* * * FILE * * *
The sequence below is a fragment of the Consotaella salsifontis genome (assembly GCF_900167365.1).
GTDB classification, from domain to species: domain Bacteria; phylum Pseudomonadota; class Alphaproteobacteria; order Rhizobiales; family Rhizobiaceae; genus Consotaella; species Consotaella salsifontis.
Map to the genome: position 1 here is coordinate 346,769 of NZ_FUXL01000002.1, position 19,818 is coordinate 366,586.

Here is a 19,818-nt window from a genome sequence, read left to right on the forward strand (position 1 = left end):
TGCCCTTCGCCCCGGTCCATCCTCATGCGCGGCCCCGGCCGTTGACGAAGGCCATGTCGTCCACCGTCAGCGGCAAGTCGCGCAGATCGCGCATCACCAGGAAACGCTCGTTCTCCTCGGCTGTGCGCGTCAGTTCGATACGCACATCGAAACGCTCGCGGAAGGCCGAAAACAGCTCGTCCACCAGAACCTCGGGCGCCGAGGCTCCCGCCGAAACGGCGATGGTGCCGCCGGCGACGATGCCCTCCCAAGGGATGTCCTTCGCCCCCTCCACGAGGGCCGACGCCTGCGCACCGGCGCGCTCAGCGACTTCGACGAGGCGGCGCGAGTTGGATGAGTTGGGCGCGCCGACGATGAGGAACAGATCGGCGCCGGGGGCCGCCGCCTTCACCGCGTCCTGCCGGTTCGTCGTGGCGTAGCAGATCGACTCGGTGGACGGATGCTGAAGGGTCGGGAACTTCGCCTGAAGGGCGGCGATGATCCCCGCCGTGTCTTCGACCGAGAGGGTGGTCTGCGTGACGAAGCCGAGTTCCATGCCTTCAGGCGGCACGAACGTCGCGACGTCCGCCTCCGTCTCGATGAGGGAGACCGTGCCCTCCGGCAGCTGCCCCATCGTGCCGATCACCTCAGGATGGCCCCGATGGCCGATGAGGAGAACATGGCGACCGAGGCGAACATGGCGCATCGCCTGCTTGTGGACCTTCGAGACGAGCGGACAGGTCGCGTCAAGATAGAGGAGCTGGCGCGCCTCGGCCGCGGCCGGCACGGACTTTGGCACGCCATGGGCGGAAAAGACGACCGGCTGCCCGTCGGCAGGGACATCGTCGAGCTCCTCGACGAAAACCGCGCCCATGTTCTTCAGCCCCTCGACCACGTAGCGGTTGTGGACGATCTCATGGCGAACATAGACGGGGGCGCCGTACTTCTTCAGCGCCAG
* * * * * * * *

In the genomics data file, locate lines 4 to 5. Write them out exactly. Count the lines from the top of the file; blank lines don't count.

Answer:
Here is a 19,818-nt window from a genome sequence, read left to right on the forward strand (position 1 = left end):
TGCCCTTCGCCCCGGTCCATCCTCATGCGCGGCCCCGGCCGTTGACGAAGGCCATGTCGTCCACCGTCAGCGGCAAGTCGCGCAGATCGCGCATCACCAGGAAACGCTCGTTCTCCTCGGCTGTGCGCGTCAGTTCGATACGCACATCGAAACGCTCGCGGAAGGCCGAAAACAGCTCGTCCACCAGAACCTCGGGCGCCGAGGCTCCCGCCGAAACGGCGATGGTGCCGCCGGCGACGATGCCCTCCCAAGGGATGTCCTTCGCCCCCTCCACGAGGGCCGACGCCTGCGCACCGGCGCGCTCAGCGACTTCGACGAGGCGGCGCGAGTTGGATGAGTTGGGCGCGCCGACGATGAGGAACAGATCGGCGCCGGGGGCCGCCGCCTTCACCGCGTCCTGCCGGTTCGTCGTGGCGTAGCAGATCGACTCGGTGGACGGATGCTGAAGGGTCGGGAACTTCGCCTGAAGGGCGGCGATGATCCCCGCCGTGTCTTCGACCGAGAGGGTGGTCTGCGTGACGAAGCCGAGTTCCATGCCTTCAGGCGGCACGAACGTCGCGACGTCCGCCTCCGTCTCGATGAGGGAGACCGTGCCCTCCGGCAGCTGCCCCATCGTGCCGATCACCTCAGGATGGCCCCGATGGCCGATGAGGAGAACATGGCGACCGAGGCGAACATGGCGCATCGCCTGCTTGTGGACCTTCGAGACGAGCGGACAGGTCGCGTCAAGATAGAGGAGCTGGCGCGCCTCGGCCGCGGCCGGCACGGACTTTGGCACGCCATGGGCGGAAAAGACGACCGGCTGCCCGTCGGCAGGGACATCGTCGAGCTCCTCGACGAAAACCGCGCCCATGTTCTTCAGCCCCTCGACCACGTAGCGGTTGTGGACGATCTCATGGCGAACATAGACGGGGGCGCCGTACTTCTTCAGCGCCAG